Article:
Animal Biotechnologies

A range of methods are being used to create genetically modified and cloned animals for research and livestock purposes, and cross-species chimeras for research or to create organs for medical transplants.

Genetically modified animals are created by altering the genes of animal gametes or early embryos, and using those reproductive cells to impregnate an animal. Cloned animals are typically produced with a procedure known as somatic cell nuclear transfer, which involves transferring the nucleus of a body cell from the animal to be “copied” into an egg cell that has had its own nucleus removed. The resulting embryo-like construct can then be triggered to begin developing, and used to initiate a pregnancy. Chimeras are created by combining genetic material from different species, sometimes including humans, into a single embryo.

Many applications of animal biotechnologies are controversial for environmental, health, animal welfare, and social reasons. For example, only a small percentage of cloning attempts produce live offspring and many animal clones are unhealthy; some leading scientists believe that none are “normal.” Human-animal chimeras raise safety concerns about whether new diseases could be transmitted to humans, legal issues about whether such creatures can be patented and owned, and the troubling possibility that they could display human-like behavioral characteristics.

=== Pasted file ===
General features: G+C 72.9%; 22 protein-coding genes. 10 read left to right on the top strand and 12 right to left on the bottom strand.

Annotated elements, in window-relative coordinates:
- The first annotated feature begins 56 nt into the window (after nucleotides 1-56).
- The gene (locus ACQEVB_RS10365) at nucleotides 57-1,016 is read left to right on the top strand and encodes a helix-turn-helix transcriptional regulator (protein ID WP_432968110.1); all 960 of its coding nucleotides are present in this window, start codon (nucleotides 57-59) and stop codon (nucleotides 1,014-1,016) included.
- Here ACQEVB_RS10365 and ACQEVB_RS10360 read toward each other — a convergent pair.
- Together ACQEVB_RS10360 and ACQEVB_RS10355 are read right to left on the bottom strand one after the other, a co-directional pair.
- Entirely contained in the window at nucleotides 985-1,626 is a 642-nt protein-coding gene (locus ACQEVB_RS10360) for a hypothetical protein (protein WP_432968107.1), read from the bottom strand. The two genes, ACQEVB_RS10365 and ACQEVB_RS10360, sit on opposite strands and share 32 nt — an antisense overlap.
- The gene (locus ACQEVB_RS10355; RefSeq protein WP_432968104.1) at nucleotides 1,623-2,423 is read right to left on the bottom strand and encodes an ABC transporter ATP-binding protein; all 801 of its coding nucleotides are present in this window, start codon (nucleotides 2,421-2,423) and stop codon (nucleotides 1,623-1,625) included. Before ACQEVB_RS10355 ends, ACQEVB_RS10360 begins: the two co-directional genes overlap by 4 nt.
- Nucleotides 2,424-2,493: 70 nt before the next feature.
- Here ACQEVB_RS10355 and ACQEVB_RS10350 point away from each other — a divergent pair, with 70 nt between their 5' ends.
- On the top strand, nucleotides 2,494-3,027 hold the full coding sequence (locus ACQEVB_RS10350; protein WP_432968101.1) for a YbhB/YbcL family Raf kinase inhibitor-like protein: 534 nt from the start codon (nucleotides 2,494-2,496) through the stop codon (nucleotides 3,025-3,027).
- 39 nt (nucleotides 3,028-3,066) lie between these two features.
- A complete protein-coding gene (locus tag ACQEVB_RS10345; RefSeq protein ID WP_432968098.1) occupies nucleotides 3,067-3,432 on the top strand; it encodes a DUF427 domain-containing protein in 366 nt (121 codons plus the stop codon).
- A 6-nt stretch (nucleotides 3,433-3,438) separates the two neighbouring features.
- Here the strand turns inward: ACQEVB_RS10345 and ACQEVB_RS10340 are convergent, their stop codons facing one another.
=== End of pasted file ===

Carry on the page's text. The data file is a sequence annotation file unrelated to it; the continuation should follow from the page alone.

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Chinese researchers have cloned five gene-edited monkeys with a host of genetic disease symptoms, according to two scientific papers published today.

The researchers say they want to use the gene-edited macaques for biomedical research; basically, they hope that engineering sick...

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Since its invention, CRISPR has let scientists introduce DNA changes at specific locations in a genome. Often these precise changes are made one at a time.

Perhaps not for much longer. A team at Harvard University says it has...

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LONDON—In the first attempt of its kind, researchers plan to sequence all known species of eukaryotic life—66,000 species of...

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“I think I got it,” says Alekos Simoni with a grin, returning an electronic fly zapper called “The Executioner” to...